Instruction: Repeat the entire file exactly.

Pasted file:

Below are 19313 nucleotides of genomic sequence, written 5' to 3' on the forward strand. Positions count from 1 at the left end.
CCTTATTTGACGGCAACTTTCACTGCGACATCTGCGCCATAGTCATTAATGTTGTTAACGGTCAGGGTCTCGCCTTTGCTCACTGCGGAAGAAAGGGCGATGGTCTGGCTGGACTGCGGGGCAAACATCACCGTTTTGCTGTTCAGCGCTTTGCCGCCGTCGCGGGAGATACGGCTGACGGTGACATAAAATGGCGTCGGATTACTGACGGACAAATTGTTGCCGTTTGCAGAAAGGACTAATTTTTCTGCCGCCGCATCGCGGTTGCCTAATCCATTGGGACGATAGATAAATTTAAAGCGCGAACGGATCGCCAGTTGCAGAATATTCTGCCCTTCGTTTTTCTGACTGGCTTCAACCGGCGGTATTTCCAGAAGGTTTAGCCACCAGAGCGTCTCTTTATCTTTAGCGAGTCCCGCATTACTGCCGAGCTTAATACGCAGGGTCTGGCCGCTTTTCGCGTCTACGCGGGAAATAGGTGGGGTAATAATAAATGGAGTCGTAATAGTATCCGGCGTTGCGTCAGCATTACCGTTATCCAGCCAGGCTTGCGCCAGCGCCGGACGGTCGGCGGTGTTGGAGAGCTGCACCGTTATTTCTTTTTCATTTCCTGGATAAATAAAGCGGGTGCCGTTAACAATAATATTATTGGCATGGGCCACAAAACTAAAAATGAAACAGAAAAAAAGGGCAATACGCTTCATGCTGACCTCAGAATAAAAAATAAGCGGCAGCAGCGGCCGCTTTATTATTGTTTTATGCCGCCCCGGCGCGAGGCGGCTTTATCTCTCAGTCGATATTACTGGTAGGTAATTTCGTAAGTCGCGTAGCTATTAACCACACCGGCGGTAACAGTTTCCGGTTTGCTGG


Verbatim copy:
Below are 19313 nucleotides of genomic sequence, written 5' to 3' on the forward strand. Positions count from 1 at the left end.
CCTTATTTGACGGCAACTTTCACTGCGACATCTGCGCCATAGTCATTAATGTTGTTAACGGTCAGGGTCTCGCCTTTGCTCACTGCGGAAGAAAGGGCGATGGTCTGGCTGGACTGCGGGGCAAACATCACCGTTTTGCTGTTCAGCGCTTTGCCGCCGTCGCGGGAGATACGGCTGACGGTGACATAAAATGGCGTCGGATTACTGACGGACAAATTGTTGCCGTTTGCAGAAAGGACTAATTTTTCTGCCGCCGCATCGCGGTTGCCTAATCCATTGGGACGATAGATAAATTTAAAGCGCGAACGGATCGCCAGTTGCAGAATATTCTGCCCTTCGTTTTTCTGACTGGCTTCAACCGGCGGTATTTCCAGAAGGTTTAGCCACCAGAGCGTCTCTTTATCTTTAGCGAGTCCCGCATTACTGCCGAGCTTAATACGCAGGGTCTGGCCGCTTTTCGCGTCTACGCGGGAAATAGGTGGGGTAATAATAAATGGAGTCGTAATAGTATCCGGCGTTGCGTCAGCATTACCGTTATCCAGCCAGGCTTGCGCCAGCGCCGGACGGTCGGCGGTGTTGGAGAGCTGCACCGTTATTTCTTTTTCATTTCCTGGATAAATAAAGCGGGTGCCGTTAACAATAATATTATTGGCATGGGCCACAAAACTAAAAATGAAACAGAAAAAAAGGGCAATACGCTTCATGCTGACCTCAGAATAAAAAATAAGCGGCAGCAGCGGCCGCTTTATTATTGTTTTATGCCGCCCCGGCGCGAGGCGGCTTTATCTCTCAGTCGATATTACTGGTAGGTAATTTCGTAAGTCGCGTAGCTATTAACCACACCGGCGGTAACAGTTTCCGGTTTGCTGG